World Victory Road is quickly becoming an also-ran promotion in my mind, but still has many elite fighters in various weight classes existing in an unfortunate limbo of fighting prospects or squash matches.
The 185-lb tournament to face Kazuo Misaki is very ho-hum, but it’s still a must-watch if you want to keep up with the careers of some talented fighters.
It also offers some attractive betting lines to repair my Public Bet History, now down -1.42 units across four events.
I will not be breaking down all the fights on the card, but most will be added to my General Public Prediction Record currently sporting a 60% prediction rate at 21W-13L-1NC.
Main Event: Xande Ribeiro vs. Takashi Sugiura
It’s interesting how often Japanese promotions feature utterly non-competitive fights as main events, although EliteXC is trying to close the gap on that. Ribeiro should submit an old pro-wrestler with little MMA experience early. The only danger is if Xande’s chin turns out to be a better fit for BJJ than MMA, since old pro-wrestlers are usually at least a little bit tough and brawly. Expecting anything other than a quick and pointless first-round submission is foolishness, however. Ribeiro by submission round 1.
Siyar Bahadurzada (-150) vs. Evangelista “Cyborg” Santos (+120)
Cyborg is flawed–he gasses badly, tends to get out of control, is weak on the floor, and gives up if he takes a lot of damage. However, the guy can bang, and trashes opponents if he can find an opening.
Siyar is very stiff on the feet, leaning and throwing wildly. He’s not great wrestler, and does not have a lot on the ground. His biggest weakness in this fight will be his movement. He’s very flat footed, leans quite a lot, and otherwise leaves himself open to brawling.
I expect Cyborg to be able to pile up the damage until Siyar is simply done. Cyborg by TKO Round 3.
Since Cyborg is a decent underdog at +120, I have placed a unit on him to win. He’s incomplete as a fighter, so there is risk, but I think the extra juice of him being an underdog should cover that risk.
Yuki Kondo (-120) vs. Yuki Sasaki (-110)
Yuki Kondo is a has-been, but Yuki Sasaki is a never-was. Sasaki has 21 wins, but none of them are against a fighter even at Kondo’s level. Sasaki’s only weapon here is going to be his submissions, but it’s very difficult to submit Yuki Kondo if you’re not ten times his size like a Roger Gracie or Josh Barnett. Kondo can only ever finish an opponent if he lands a clean headkick, so expect a lackluster decision. Yuki Kondo by Decision.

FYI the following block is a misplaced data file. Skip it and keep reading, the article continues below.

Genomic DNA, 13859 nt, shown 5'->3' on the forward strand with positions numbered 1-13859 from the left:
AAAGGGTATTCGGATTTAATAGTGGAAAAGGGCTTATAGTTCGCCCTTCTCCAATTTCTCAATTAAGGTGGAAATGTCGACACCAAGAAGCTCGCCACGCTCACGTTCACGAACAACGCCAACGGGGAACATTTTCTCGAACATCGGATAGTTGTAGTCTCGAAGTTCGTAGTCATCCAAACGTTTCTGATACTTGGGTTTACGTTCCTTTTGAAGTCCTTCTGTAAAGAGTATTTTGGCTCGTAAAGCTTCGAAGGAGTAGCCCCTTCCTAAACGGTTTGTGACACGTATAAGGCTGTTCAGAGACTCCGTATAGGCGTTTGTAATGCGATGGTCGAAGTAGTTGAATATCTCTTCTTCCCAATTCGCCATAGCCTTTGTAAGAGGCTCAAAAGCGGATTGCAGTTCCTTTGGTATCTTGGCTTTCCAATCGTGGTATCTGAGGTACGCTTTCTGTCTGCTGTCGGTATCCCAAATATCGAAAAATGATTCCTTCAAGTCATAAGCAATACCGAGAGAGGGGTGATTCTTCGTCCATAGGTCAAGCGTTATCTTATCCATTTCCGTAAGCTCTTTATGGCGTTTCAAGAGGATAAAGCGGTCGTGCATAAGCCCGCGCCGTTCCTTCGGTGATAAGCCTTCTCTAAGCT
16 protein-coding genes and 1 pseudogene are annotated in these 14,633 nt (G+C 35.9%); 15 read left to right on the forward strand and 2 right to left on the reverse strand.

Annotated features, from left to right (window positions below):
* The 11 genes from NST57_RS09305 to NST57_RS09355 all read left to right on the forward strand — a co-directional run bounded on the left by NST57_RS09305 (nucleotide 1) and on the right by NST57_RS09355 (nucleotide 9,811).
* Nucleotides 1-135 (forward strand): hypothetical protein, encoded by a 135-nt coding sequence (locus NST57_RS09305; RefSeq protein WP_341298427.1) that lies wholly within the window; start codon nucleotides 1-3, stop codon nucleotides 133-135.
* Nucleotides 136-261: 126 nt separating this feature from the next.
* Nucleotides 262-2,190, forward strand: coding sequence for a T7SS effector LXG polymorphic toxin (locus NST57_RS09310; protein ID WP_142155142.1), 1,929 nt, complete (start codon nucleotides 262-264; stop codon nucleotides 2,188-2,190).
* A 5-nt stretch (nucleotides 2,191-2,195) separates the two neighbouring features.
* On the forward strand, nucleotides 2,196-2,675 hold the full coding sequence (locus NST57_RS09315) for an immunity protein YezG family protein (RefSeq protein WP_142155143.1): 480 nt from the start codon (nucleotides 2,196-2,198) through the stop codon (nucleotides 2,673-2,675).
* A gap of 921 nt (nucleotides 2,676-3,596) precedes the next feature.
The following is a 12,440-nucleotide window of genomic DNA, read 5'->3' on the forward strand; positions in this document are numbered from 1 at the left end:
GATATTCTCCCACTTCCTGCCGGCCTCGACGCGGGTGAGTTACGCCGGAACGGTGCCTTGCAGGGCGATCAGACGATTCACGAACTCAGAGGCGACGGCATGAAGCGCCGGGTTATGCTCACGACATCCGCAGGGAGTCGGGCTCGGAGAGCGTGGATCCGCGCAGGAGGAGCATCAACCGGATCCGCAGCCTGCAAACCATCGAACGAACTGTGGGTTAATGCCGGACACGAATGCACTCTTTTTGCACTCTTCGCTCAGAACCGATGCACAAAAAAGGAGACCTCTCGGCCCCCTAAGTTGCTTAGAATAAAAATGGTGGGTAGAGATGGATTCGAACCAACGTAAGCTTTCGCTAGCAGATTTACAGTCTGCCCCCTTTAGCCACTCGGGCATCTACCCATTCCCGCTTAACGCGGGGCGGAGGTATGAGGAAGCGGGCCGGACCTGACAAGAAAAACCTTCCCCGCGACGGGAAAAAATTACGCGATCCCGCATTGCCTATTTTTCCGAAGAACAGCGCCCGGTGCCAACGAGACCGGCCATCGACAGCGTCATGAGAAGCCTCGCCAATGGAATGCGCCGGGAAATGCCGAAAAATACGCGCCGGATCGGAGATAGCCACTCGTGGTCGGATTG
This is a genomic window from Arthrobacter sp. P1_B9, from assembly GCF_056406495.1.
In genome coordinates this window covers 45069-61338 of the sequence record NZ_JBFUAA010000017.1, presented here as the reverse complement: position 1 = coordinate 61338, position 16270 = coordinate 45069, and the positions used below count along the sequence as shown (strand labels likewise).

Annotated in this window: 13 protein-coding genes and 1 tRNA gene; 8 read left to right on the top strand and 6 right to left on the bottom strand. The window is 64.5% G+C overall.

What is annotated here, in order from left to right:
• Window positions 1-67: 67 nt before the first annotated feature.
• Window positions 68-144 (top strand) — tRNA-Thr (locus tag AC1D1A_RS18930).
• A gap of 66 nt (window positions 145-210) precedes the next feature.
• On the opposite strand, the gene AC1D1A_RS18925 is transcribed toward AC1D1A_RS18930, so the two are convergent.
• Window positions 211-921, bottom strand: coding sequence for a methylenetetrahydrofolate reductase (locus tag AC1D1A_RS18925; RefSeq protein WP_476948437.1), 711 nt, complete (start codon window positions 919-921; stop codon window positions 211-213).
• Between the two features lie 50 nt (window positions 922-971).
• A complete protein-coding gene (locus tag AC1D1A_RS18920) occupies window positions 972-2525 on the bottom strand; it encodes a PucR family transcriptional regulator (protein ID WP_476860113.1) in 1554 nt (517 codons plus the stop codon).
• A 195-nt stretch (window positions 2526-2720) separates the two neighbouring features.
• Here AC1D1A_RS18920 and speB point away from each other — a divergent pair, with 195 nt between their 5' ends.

I think Kondo’s experience is being undervalued at -120. He’s done being a top fighter, if he ever was, but he hasn’t lost his skill set and can still beat the likes of Sasaki.
Paul Cahoon (+550) vs. Kazuhiro Nakamura (-750)
Cahoon is your prototypical British brawler with no ground game, and recently lost to Ian Freeman, which really just about says it all. Nakamura is far more well rounded, although he has extreme difficulty finishing fights. He is tough enough to survive on the feet, and has surprisingly good boxing with his stubby little arms. Unless Cahoon gasses badly and Nakamura takes mount and just lands 100 unanswered strikes, this fight is going to be a control decision for Nakamura. At these extreme odds no bet is worthwhile. Nakamura by Decision.
Logan Clark (+280) vs. Jorge Santiago (-350)
Clark’s weakness, like many talented fighters that never make it over the hump, is that he simply cannot find a way to finish most of his opponents. His strikes merely bruise most fighters, and his opponents slip out of his submissions. Santiago is technically excellent, but fragile and prone to disintegration. The problem for Clark in this fight is that Santiago is going to be winning most of the time due to technical superiority, so unless Clark can dig deep and find a way to hurt Jorge badly, the decision is going to come against him. I think Clark is going to have to work harder and harder to control and avoid getting submitted, in addition to his takedowns becoming more and more desperate. It will be close, but I think the ATT product will finish him off late in the fight, and given Santiago’s well-rounded skills and striking power, a submission is almost as likely as a KO. Jorge Santiago by KO round 3.
There is value on Clark if you think Santiago’s chin is bad enough to be hurt by him, but I am avoiding wagering on this fight.
Jorge Masvidal (-190) vs. Ryan Schultz (+155)
Masvidal has a ton of power in his kicks and has the toughness and endurance to go late into fights. Schultz has the unfortunate habit of going deeper into fights than his cardio can tolerate, fading badly, and getting knocked over. Masvidal will have trouble off the bat, but will land something show-stopping late in the fight. Masvidal by KO round 2.
I think -190 isn’t enough to account for the advantages Masvidal enjoys in this fight, given how well-rounded he is and Schultz’s near-journeyman status. I have a play here.
1u on Jorge Masvidal at -190
1u on Yuki Kondo at -120
1u on Cyborg Santos at +120